Skip to content

About SUN – Natural resources for sustainability transitions

Sweden's important basic industries, ore, wood and water, which are found in northern Sweden, are a prerequisite for successful climate change. SUN, Natural resources for sustainability transitions, focuses on these assets and shows that northern Sweden has the capacity to lead the way for a successful transformation of the basic industry that not only benefits Sweden but also the rest of the world.

The UN sustainable development goals (SDGs) constitute an ambitious agenda for sustainable development; they demand a comprehensive societal transformation with focus on economic, ecological and social sustainability. The SDGs also largely presuppose technological development. For Sweden this means, for example, electrification based on fossil-free energy, efficient energy storage, resource and energy-efficient production processes, increased use of residual products, and a substitution in favor of renewable materials and natural resources. SUN acknowledges that northern Sweden’s natural resources in the form of ore, wood and water are of central importance for realizing such a societal transformation.

For example, we need to extract more metals to cope with the transition. These are metals such as tellurium, nickel, cobalt and lithium for solar cells, electric cars and battery production and neodymium that is needed to, among other things, manufacture powerful magnets for generators in our wind turbines. All these valuable energy-critical metals that we need to achieve the climate goals can be extracted in Sweden today with great consideration for the environment, but such extraction is also based on the existence of social acceptance.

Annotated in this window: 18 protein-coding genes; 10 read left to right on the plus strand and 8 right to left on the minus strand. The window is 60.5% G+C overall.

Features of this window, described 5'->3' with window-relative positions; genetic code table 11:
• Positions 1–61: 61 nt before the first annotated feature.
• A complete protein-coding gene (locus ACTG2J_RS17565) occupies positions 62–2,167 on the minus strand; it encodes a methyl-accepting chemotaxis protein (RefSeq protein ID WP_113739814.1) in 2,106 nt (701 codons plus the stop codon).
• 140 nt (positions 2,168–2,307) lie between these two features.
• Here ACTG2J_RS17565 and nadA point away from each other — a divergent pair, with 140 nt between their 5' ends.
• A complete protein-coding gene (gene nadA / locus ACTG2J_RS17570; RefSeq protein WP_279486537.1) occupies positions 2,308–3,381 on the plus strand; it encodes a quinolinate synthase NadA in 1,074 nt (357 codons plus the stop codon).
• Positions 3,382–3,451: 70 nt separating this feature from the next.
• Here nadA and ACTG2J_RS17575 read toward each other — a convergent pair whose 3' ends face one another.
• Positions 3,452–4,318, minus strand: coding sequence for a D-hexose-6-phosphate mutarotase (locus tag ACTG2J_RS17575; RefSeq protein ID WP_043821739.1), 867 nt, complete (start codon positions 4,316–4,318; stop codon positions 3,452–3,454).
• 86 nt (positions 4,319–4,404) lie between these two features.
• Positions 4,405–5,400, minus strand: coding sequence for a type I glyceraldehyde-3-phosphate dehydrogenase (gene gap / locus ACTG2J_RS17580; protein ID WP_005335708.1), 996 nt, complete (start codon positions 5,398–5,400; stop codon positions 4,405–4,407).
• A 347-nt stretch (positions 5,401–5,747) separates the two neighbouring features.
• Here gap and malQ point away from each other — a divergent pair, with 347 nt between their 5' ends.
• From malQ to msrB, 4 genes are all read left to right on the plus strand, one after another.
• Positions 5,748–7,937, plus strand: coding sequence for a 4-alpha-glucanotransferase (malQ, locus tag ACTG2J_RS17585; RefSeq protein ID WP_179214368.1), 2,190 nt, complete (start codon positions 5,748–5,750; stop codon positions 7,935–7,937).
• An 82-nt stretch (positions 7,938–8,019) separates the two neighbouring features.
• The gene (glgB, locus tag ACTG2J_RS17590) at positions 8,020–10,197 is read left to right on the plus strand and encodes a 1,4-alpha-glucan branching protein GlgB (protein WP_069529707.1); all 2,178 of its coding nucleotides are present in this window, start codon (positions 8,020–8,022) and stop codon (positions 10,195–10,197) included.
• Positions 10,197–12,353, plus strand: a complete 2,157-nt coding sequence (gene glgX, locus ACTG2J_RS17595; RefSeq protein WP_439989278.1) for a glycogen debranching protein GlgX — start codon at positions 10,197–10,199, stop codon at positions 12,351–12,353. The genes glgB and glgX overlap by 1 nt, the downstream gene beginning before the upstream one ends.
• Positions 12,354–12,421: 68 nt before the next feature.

SUN wants to give Sweden the opportunity to develop new technology that strengthens Swedish industry, reduces environmental impact and manages the social effects that follow. Identifying and being able to resolve goal conflicts is a major and important issue in the basic industry's climate change. The different dimensions of sustainability - as well as the SDGs - can be difficult to achieve at the same time (at least in the short term). The efficient use of our natural resources requires consensus and a uniform interpretation between politics, authorities, society, business, academia and consumers about the concept of sustainability.SUN includes a large number of established collaboration platforms, infrastructures and networks, and thus paves the way for the multidisciplinary and holistic approaches required for future research in the field.

SUN's research at Luleå University of Technology can contribute to the Swedish natural resource-based basic industry being able to move towards the UN sustainable development goalss at the same time as it increases its profitability and takes people and the environment into account. What we achieve with our research will be in demand internationally and can be applied by other countries.

This video has been blocked due to your cookie settings.
Accept marketing cookies or watch the video on Youtube.


Tobias Bauer

Tobias Bauer, Associate Professor

Phone: +46 (0)920 492150
Organisation: Ore Geology, Geosciences and Environmental Engineering, Department of Civil, Environmental and Natural Resources Engineering
Patrik Söderholm

Patrik Söderholm, Professor

Phone: +46 (0)920 492078
Organisation: Economics, Social Sciences, Department of Social Sciences, Technology and Arts